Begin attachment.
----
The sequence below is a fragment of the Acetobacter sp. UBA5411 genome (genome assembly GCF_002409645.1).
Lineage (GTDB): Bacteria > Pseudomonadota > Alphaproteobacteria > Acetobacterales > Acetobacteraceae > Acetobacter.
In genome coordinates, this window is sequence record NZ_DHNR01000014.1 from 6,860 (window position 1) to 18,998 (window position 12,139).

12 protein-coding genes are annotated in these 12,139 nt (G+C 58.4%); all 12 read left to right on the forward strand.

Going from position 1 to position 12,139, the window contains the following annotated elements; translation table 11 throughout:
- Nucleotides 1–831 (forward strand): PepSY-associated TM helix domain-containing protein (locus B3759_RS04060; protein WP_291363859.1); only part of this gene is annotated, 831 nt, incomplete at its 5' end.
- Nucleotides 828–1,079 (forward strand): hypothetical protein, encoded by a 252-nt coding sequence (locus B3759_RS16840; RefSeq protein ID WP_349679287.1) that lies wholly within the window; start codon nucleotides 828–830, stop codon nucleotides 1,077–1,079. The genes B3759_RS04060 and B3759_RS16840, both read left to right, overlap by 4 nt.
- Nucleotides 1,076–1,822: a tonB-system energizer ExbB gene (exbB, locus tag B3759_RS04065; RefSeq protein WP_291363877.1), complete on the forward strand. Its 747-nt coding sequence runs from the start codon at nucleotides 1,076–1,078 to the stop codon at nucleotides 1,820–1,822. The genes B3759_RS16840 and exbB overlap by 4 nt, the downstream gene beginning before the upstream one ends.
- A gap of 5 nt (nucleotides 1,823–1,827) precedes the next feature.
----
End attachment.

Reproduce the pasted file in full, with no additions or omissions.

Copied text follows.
The sequence below is a fragment of the Acetobacter sp. UBA5411 genome (genome assembly GCF_002409645.1).
Lineage (GTDB): Bacteria > Pseudomonadota > Alphaproteobacteria > Acetobacterales > Acetobacteraceae > Acetobacter.
In genome coordinates, this window is sequence record NZ_DHNR01000014.1 from 6,860 (window position 1) to 18,998 (window position 12,139).

12 protein-coding genes are annotated in these 12,139 nt (G+C 58.4%); all 12 read left to right on the forward strand.

Going from position 1 to position 12,139, the window contains the following annotated elements; translation table 11 throughout:
- Nucleotides 1–831 (forward strand): PepSY-associated TM helix domain-containing protein (locus B3759_RS04060; protein WP_291363859.1); only part of this gene is annotated, 831 nt, incomplete at its 5' end.
- Nucleotides 828–1,079 (forward strand): hypothetical protein, encoded by a 252-nt coding sequence (locus B3759_RS16840; RefSeq protein ID WP_349679287.1) that lies wholly within the window; start codon nucleotides 828–830, stop codon nucleotides 1,077–1,079. The genes B3759_RS04060 and B3759_RS16840, both read left to right, overlap by 4 nt.
- Nucleotides 1,076–1,822: a tonB-system energizer ExbB gene (exbB, locus tag B3759_RS04065; RefSeq protein WP_291363877.1), complete on the forward strand. Its 747-nt coding sequence runs from the start codon at nucleotides 1,076–1,078 to the stop codon at nucleotides 1,820–1,822. The genes B3759_RS16840 and exbB overlap by 4 nt, the downstream gene beginning before the upstream one ends.
- A gap of 5 nt (nucleotides 1,823–1,827) precedes the next feature.